Insufficient Funds: The Culture of Money in Low-Wage Transnational Families

By Hung Cam Thai | Go to book overview

CHAPTER 4
THE MIGRANT
PROVIDER ROLE

IN AN ARTSY CAFÉ off the corner of Le Loi and Dong Khoi, two of the most expensive boulevards in the new Saigon, forty-one-year-old Quy Le from Houston reveals he has worked as an electrical maintenance technician for the past fifteen years. His job, which pays $17 per hour, is to maintain the printing needs for more than five hundred cubicle workers in a data processing company. On his second espresso, Quy says that nowadays it is very difficult for people to get full-time work at his company, so he feels lucky to have a stable position. From his income and savings, he consistently helps his brother and sister with money. A third sibling, a sister, is married into a rich family, so she does not need his financial support. Although he has other extended family members still living in Vietnam, he has only committed to giving money to his two younger siblings. Giving money to them has become a mundane matter for Quy. “I started to send them money probably five years ago, after my parents stopped working in Houston, so I wanted my parents to stop taking the responsibility for them,” Quy explains. He describes his first return visit, and what motivated him to support his family:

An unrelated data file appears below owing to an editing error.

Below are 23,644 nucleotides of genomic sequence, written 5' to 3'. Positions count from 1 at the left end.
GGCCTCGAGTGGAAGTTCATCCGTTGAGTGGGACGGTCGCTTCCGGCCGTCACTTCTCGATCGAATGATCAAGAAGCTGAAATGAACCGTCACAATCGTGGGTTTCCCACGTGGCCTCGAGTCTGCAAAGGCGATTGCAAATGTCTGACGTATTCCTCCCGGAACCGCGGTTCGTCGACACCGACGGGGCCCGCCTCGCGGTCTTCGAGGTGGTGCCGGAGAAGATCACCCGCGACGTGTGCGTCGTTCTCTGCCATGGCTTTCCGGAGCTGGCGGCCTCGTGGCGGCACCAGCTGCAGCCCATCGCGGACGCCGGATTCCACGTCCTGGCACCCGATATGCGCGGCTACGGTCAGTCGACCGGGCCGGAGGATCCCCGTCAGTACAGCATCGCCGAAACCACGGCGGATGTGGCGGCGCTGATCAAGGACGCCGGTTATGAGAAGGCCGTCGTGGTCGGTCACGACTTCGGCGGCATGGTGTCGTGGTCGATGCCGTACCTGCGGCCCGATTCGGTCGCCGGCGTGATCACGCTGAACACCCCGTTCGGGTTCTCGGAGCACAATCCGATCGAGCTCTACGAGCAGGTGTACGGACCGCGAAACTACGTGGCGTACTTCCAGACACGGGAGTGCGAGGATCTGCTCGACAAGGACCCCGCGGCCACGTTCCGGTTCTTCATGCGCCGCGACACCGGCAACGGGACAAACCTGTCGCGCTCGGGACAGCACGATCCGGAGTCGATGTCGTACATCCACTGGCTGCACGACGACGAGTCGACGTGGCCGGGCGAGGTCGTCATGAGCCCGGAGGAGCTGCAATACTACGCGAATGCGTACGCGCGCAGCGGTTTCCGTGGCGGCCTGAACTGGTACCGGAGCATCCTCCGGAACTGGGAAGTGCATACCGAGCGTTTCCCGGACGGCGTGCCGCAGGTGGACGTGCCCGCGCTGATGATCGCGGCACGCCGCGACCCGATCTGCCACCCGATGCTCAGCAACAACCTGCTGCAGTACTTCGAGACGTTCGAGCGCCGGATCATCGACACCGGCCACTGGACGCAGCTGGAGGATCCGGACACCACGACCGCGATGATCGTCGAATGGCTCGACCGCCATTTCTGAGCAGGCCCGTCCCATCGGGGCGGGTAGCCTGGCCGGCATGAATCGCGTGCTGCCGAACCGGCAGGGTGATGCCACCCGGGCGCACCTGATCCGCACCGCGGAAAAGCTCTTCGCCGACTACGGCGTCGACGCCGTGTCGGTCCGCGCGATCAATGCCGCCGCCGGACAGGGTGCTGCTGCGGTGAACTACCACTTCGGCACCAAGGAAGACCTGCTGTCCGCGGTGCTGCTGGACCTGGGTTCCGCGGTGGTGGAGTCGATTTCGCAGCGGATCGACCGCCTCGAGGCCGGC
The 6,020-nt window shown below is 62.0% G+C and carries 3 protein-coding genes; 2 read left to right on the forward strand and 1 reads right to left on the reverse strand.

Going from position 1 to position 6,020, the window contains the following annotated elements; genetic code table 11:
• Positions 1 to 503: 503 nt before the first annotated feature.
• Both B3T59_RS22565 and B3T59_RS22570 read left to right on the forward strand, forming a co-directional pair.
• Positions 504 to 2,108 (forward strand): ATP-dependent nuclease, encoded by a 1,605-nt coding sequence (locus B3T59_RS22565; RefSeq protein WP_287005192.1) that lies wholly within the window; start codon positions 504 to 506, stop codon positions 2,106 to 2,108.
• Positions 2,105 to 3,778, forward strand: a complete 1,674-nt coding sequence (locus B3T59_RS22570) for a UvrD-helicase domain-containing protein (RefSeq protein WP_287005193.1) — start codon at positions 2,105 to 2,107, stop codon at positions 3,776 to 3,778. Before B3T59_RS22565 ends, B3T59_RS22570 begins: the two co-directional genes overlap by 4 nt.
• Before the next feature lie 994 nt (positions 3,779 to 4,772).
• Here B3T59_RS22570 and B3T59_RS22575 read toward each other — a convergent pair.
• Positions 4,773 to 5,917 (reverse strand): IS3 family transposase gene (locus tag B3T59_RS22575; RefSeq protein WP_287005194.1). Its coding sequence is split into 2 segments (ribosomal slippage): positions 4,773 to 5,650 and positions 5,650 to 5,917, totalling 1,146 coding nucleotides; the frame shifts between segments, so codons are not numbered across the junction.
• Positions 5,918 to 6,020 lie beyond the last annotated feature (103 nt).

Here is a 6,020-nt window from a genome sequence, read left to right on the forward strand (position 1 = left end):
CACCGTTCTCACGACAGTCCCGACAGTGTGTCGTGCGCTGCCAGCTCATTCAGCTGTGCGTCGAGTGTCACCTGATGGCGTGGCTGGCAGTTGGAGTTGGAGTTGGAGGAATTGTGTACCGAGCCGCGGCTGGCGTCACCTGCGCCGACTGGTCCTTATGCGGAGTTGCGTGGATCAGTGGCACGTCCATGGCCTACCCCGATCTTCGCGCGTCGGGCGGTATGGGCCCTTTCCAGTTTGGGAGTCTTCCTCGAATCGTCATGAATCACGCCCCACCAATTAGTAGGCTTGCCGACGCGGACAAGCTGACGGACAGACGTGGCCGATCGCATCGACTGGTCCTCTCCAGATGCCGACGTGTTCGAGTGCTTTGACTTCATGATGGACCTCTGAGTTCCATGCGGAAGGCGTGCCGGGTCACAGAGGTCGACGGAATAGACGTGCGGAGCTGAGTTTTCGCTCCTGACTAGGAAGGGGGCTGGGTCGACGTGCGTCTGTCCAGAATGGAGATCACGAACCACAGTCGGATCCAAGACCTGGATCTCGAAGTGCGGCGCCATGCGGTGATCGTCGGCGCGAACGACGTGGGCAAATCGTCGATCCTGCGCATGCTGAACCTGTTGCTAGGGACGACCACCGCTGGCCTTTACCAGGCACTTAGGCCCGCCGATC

When I came back for the first time, I really loved it here. My brother and sisters were
wonderful. The only thing was that they had very little then, and you can see that

-53-

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